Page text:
Highly selective for GCN2, CRD-1968099 is a first-in-class orally available GCN2 inhibitor.
Non-clinical safety studies are currently underway, with a phase I clinical study scheduled to begin in 2023.
CRD-1968099 may exhibit anti-tumor effects in pre-clinical models by adding excessive RNA deregulation stress through the accumulation of aberrant tRNAs.
In addition to inducing aberrant tRNA, CRD-1968099 has the potential to enhance the tumor immune effects of immune checkpoint inhibitors, such as anti-PD-1 antibodies, by eliminating myeloid-derived suppressor cells (MDSCs), which suppress T cell functions responsible for tumor immunity.
Amino acids, one of the most important nutrients for living organisms, bind to tRNA and are transported to ribosomes, the site of protein synthesis, where protein synthesis takes place.
In situations of amino acid deficiency, aberrant tRNAs not bound to amino acids accumulate. In the tumor microenvironment, the development of abnormal blood vessels results in inadequate blood supply, causing deficiencies of amino acids and other nutrients.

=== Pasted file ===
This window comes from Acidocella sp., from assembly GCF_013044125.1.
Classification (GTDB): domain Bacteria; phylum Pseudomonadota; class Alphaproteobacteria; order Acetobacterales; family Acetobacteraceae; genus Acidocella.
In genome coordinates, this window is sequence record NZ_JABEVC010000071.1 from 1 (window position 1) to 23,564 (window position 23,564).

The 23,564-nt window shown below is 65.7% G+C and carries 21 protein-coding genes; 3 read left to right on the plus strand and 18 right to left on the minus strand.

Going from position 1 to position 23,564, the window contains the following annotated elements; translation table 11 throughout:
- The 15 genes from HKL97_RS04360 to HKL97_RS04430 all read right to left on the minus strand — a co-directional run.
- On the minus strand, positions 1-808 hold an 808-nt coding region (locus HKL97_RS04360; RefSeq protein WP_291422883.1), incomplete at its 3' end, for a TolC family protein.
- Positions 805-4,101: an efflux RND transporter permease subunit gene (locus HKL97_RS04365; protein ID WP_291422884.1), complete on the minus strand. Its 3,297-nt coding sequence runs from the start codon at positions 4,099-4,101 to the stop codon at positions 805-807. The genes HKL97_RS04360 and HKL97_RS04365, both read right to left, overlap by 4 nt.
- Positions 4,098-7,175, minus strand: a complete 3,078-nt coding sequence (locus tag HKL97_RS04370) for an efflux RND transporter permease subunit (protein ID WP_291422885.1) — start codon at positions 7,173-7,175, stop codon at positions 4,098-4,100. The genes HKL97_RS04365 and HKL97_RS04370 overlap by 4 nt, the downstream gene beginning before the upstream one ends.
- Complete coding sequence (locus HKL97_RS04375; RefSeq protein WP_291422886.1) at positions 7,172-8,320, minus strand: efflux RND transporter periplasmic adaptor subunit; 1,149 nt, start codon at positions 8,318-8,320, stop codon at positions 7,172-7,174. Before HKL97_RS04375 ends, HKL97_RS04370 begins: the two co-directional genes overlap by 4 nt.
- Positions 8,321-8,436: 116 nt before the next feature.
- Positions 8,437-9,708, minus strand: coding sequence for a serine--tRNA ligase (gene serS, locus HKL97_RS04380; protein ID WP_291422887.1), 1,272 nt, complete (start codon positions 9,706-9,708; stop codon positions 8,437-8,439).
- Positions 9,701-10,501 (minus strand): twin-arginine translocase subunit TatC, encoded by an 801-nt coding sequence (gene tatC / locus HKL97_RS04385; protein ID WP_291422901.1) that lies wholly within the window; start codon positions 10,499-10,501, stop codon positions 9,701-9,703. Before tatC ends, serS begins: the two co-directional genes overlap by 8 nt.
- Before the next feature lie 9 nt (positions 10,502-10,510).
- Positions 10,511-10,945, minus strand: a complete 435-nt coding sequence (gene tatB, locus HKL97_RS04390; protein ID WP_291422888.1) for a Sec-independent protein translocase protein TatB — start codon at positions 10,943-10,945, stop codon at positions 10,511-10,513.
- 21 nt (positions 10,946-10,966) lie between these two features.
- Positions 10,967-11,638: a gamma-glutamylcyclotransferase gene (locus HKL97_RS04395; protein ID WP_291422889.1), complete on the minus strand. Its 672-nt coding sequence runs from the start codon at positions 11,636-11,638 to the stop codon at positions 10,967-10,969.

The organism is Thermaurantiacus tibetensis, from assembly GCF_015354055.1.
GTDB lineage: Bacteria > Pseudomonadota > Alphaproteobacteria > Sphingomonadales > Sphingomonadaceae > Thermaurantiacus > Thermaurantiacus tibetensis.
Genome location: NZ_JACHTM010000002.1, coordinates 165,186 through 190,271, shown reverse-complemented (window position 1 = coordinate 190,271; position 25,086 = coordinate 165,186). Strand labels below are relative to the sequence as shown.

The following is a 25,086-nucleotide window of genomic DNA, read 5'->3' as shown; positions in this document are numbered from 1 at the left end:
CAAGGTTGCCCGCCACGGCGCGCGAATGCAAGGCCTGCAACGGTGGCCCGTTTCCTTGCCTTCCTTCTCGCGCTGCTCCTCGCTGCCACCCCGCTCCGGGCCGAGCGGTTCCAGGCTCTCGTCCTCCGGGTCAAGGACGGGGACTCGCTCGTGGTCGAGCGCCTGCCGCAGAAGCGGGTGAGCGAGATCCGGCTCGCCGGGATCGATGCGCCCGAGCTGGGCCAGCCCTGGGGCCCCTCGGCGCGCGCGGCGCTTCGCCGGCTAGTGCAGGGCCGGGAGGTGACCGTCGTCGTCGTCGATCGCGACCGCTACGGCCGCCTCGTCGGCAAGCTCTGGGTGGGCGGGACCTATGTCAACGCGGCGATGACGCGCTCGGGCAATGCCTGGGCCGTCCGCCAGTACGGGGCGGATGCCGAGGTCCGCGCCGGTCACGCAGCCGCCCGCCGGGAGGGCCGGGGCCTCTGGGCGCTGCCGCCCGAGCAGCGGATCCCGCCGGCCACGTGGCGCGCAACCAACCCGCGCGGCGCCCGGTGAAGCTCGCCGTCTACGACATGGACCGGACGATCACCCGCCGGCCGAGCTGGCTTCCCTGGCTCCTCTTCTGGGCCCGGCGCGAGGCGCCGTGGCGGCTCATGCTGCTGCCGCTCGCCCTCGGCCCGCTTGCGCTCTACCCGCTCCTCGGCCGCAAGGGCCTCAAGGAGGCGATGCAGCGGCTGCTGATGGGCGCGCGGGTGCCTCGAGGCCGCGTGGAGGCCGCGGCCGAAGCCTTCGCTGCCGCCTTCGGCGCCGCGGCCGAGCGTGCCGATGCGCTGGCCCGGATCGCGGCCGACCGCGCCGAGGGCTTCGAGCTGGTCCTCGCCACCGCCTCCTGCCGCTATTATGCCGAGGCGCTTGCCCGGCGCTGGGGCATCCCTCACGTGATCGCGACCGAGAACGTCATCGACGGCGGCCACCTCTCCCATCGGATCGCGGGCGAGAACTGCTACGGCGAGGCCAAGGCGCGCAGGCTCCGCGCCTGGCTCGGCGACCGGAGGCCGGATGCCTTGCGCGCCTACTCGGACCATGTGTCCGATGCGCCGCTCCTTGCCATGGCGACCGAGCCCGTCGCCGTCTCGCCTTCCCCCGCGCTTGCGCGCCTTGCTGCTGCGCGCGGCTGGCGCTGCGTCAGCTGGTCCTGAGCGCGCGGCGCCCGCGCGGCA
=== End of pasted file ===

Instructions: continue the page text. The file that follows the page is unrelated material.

Thus, cancer cells use GCN2 kinase to sense nutrient deficiency conditions and avoid and adapt to the accumulation of aberrant tRNAs.
GCN2 is a serine/threonine protein kinase that senses amino acid deficiency by binding to an uncharged aberrant tRNA that accumulates in situations of amino acid deficiency.
The accumulation of uncharged tRNAs and subsequent activation of GCN2 promote amino acid uptake and new synthesis via phosphorylation of the substrate EIF2α, thereby avoiding amino acid deficiency.
Inhibition of GCN2 under amino acid deficiency may be one of the causes of RNA deregulation stress by leading to the accumulation of aberrant tRNA.
GCN2 is also thought to function as an important suppressor of anti-tumor immunity. Inhibition of GCN2 has the potential to enhance anti-tumor immunity by CD8+ T cells because it suppresses the function of MDSCs, which act in a suppressive manner against tumor immunity.